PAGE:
Alexandra Paget Blanc, a PhD student in the UIC neuroscience graduate program spoke about her research during the round table discussion with the First Lady and Ms. Berry. She works in Dr. Maki’s lab conducting clinical research to understand the link between menopause symptoms and memory performance in Black and Hispanic women. Her focus is to build on existing science showing that these women experience more severe and persistent cognitive problems than any other group.
Speaking briefly about her work, she explained her goals. “I wanted to study how hot flashes affect cognition in Black and Hispanic women who experience them longer than any other group of women, and they typically do not get treated. I also wanted to apply my training in sleep to this line of research. Ultimately, I want to understand if there is a link between untreated hot flashes, sleep disturbance and Alzheimer’s disease in Black and Hispanic women.”
When asked how the White House was made aware of her research, Dr. Maki replied that she and Dr. Carolyn Mazure, who leads the White House Initiative on Women’s Health Research, are colleagues through the Building Interdisciplinary Research Careers in Women’s Health (BIRCWH) training grant for junior faculty wanting to pursue research careers in women’s health and/or sex/gender differences in health. Consequently, Dr. Mazure invited Dr. Maki and several other leading women’s health researchers across the U.S. to provide insights on high-priority gaps in knowledge on women’s health, with Dr. Maki asked to focus on the subject of menopause. Following that event, the White House team reached out to Dr. Maki to inquire about a visit by the First Lady to Dr. Maki’s lab here at UIC.
Rachel Schroeder was also present and shared her experience as a PhD candidate in the UIC graduate program in psychology, having worked with Dr. Maki for several years. She explained that she came to UIC after training in the use of cutting edge, high-resolution brain imaging techniques drawn to Dr. Maki’s work with Susan Resnick where they first discovered where estrogen binds in women’s brains.
“My graduate research shows that even low levels of estrogen in postmenopausal women affect memory networks in the brain. We need more research dollars to understand how we can use this knowledge to develop interventions that help women maintain their memory functioning as they transition through menopause.”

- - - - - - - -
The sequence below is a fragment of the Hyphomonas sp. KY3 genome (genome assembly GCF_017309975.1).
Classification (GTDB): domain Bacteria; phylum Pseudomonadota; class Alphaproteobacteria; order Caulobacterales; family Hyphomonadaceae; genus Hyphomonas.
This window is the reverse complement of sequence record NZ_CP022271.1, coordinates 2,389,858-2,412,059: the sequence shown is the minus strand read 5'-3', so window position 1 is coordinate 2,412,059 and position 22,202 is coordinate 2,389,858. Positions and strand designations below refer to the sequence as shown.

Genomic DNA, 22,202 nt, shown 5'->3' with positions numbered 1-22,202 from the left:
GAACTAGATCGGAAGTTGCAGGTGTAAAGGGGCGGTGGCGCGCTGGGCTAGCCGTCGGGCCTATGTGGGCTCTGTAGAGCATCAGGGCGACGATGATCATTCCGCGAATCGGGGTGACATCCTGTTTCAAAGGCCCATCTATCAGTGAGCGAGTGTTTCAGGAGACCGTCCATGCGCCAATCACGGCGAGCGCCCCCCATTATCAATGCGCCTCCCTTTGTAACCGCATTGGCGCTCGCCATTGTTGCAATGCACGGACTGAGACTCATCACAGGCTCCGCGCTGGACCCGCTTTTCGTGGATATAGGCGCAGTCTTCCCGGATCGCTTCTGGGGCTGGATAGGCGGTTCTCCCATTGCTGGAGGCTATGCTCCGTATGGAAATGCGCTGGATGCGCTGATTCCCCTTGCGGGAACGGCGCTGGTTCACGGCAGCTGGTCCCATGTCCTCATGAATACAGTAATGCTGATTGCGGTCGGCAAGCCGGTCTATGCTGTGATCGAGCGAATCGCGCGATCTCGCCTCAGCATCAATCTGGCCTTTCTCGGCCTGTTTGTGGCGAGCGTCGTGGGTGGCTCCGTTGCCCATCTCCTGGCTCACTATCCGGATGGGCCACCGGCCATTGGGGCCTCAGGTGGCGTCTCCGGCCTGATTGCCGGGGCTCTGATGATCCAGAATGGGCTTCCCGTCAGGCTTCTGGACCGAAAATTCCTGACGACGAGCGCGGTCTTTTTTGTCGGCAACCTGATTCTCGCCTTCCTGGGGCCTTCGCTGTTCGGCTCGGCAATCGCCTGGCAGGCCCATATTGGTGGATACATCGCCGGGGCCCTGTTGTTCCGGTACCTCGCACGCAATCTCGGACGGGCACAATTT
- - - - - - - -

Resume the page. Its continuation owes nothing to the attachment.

Following the round table discussion, Dr. Maki led a brief tour for Dr. Biden, Ms. Berry and other guests. They made two stops where they were given lab demonstrations that capture and measure clinical data, such as measuring hot flashes, which guides their research. Additional presentations on the tour explored how Dr. Maki’s research team relates this data to cognition and stages of menopause.
According to the White House, initiative members will make recommendations to the Biden-Harris administration in the coming weeks on improving how women’s health research is conducted. They will also make recommendations on maximizing the administration’s investments in that area, including addressing health disparities and inequities.
The visit by the First Lady to UIC showcasing the research of Dr. Maki and her team is evidence of the current momentum to invest in the resources necessary to address the health care challenges facing women.
Dr. Maki explained that “All women deserve to enter their later years with the healthiest brain possible, one that is resistant to dementia. With greatly expanded funding, and historic leadership from the President and the White House in this area, we can finally help women get the answers they deserve.”